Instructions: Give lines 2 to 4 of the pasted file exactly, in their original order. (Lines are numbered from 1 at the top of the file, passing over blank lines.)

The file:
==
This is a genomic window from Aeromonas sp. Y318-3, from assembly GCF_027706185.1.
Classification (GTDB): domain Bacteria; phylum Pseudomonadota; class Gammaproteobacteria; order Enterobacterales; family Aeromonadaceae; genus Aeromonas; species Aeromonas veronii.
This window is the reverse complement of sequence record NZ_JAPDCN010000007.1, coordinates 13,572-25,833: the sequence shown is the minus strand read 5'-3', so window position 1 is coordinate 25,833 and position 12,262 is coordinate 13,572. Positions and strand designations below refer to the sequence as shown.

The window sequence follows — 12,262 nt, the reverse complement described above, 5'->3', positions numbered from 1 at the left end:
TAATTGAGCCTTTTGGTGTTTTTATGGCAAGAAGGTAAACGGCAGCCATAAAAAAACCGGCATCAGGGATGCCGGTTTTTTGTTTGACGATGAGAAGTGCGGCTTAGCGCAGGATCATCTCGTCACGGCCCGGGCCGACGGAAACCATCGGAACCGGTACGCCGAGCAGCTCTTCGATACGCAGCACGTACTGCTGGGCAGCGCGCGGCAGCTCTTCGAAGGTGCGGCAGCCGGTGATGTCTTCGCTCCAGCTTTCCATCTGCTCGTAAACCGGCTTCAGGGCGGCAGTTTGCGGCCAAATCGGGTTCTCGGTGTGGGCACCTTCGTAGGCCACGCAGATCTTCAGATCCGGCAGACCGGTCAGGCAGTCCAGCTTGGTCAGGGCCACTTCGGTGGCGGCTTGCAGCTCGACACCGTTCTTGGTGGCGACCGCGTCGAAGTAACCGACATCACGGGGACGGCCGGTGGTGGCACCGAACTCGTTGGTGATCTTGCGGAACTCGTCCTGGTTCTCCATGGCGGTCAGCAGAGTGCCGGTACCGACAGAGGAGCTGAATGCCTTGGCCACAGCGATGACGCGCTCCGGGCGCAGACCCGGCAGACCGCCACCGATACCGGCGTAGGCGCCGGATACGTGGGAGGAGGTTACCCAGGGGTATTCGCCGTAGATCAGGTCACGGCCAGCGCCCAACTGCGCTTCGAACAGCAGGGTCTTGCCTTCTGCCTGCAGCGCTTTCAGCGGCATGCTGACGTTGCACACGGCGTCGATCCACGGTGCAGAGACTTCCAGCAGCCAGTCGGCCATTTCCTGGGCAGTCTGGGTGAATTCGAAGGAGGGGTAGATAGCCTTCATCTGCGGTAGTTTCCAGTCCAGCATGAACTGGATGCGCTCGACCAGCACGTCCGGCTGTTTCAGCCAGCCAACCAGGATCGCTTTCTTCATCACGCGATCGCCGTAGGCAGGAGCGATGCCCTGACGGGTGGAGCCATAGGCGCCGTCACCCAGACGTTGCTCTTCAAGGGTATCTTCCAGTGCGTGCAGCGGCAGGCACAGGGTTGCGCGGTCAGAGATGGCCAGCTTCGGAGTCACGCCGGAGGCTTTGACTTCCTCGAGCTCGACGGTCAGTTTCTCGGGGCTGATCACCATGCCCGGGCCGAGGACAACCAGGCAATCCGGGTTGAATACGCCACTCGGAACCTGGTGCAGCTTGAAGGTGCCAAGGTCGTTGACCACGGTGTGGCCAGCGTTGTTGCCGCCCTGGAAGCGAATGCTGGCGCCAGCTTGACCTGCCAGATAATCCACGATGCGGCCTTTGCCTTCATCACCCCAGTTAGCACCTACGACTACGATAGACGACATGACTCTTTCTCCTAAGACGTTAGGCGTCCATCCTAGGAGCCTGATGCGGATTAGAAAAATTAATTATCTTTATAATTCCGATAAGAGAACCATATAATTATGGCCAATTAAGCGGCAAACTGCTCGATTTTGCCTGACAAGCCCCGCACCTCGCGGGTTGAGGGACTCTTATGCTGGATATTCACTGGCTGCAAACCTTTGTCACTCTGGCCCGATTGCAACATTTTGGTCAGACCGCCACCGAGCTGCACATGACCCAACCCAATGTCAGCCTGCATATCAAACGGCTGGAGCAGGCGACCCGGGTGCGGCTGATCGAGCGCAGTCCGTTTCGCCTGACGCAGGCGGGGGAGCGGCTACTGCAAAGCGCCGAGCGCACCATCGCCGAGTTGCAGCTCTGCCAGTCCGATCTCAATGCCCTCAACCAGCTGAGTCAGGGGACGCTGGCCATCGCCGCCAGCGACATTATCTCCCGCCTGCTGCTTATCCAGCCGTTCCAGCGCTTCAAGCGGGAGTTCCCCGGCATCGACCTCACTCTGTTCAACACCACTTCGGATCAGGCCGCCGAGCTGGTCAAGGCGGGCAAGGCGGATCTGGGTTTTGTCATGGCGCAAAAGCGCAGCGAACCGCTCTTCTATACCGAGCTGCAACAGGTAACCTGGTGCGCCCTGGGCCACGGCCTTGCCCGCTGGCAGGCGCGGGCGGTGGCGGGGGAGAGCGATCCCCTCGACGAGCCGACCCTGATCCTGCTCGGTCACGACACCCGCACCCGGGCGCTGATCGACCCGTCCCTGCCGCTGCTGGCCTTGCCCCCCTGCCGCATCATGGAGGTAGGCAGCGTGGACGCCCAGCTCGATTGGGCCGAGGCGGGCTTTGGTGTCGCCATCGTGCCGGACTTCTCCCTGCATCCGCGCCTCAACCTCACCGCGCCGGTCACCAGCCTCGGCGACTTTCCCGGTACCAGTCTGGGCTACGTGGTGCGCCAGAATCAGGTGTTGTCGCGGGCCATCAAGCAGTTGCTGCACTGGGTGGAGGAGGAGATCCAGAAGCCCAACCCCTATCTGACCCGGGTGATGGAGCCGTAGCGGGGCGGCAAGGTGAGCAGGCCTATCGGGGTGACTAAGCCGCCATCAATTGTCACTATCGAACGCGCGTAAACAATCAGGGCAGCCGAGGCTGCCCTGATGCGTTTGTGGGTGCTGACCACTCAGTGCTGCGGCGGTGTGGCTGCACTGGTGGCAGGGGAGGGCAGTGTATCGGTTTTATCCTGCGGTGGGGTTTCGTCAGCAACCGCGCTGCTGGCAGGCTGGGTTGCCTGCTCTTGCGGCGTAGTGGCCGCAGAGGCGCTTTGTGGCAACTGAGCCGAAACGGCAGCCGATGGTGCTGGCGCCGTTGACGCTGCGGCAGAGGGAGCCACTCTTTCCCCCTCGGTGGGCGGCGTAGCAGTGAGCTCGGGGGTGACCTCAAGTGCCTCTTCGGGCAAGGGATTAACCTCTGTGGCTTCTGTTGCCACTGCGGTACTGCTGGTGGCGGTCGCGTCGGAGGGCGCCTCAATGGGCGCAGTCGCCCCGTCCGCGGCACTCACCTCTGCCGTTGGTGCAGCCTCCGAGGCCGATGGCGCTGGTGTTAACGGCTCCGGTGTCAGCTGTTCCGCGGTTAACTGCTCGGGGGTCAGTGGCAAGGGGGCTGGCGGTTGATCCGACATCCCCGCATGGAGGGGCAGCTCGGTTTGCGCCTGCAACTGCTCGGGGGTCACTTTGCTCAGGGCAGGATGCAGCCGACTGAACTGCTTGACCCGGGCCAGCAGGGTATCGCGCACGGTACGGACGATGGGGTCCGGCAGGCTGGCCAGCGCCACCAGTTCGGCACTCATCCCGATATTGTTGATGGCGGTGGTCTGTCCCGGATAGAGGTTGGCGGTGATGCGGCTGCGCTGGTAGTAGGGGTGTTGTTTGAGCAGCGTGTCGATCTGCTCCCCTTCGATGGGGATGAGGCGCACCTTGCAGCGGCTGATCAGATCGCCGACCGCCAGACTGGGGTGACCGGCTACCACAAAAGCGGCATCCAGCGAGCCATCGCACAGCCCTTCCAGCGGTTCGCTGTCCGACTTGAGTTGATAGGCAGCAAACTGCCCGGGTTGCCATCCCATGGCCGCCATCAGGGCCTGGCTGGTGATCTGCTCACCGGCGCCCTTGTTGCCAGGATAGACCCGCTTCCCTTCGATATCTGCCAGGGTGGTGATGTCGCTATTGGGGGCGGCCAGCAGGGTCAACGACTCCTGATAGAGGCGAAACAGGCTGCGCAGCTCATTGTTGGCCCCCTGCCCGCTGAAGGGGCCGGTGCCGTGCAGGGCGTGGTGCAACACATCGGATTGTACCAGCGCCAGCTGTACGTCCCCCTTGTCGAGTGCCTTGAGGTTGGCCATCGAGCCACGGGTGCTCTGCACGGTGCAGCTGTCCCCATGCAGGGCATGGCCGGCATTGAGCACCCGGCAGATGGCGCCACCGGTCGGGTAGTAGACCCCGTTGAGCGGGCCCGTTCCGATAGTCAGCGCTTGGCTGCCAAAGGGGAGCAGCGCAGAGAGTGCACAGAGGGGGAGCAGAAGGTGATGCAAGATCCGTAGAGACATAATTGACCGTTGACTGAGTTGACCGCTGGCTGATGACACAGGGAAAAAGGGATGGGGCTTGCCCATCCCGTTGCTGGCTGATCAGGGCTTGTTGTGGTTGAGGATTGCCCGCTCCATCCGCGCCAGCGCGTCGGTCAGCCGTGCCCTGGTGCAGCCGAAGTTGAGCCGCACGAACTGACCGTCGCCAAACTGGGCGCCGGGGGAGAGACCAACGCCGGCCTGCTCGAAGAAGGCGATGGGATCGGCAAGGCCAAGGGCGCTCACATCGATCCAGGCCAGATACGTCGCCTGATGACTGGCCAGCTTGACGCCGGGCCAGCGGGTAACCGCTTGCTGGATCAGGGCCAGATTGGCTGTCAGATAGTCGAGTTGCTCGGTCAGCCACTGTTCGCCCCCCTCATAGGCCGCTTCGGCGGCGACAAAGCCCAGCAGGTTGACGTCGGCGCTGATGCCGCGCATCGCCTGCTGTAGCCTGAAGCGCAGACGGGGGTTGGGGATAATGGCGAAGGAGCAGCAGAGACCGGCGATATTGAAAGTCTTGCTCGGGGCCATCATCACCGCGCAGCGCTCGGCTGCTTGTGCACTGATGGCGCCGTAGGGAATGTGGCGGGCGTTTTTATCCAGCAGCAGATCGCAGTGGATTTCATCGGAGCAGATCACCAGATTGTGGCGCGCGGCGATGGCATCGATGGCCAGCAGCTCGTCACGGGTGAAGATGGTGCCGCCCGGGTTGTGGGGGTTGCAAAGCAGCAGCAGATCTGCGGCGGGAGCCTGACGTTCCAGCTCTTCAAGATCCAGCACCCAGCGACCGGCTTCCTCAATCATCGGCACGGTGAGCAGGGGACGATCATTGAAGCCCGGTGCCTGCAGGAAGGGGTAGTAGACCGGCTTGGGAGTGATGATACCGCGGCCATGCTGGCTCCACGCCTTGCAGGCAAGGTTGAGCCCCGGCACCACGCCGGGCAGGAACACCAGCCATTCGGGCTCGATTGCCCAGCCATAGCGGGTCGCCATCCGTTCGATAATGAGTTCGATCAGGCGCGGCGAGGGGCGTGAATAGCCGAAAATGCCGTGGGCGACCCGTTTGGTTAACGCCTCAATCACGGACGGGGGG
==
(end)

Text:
Classification (GTDB): domain Bacteria; phylum Pseudomonadota; class Gammaproteobacteria; order Enterobacterales; family Aeromonadaceae; genus Aeromonas; species Aeromonas veronii.
This window is the reverse complement of sequence record NZ_JAPDCN010000007.1, coordinates 13,572-25,833: the sequence shown is the minus strand read 5'-3', so window position 1 is coordinate 25,833 and position 12,262 is coordinate 13,572. Positions and strand designations below refer to the sequence as shown.

The window sequence follows — 12,262 nt, the reverse complement described above, 5'->3', positions numbered from 1 at the left end: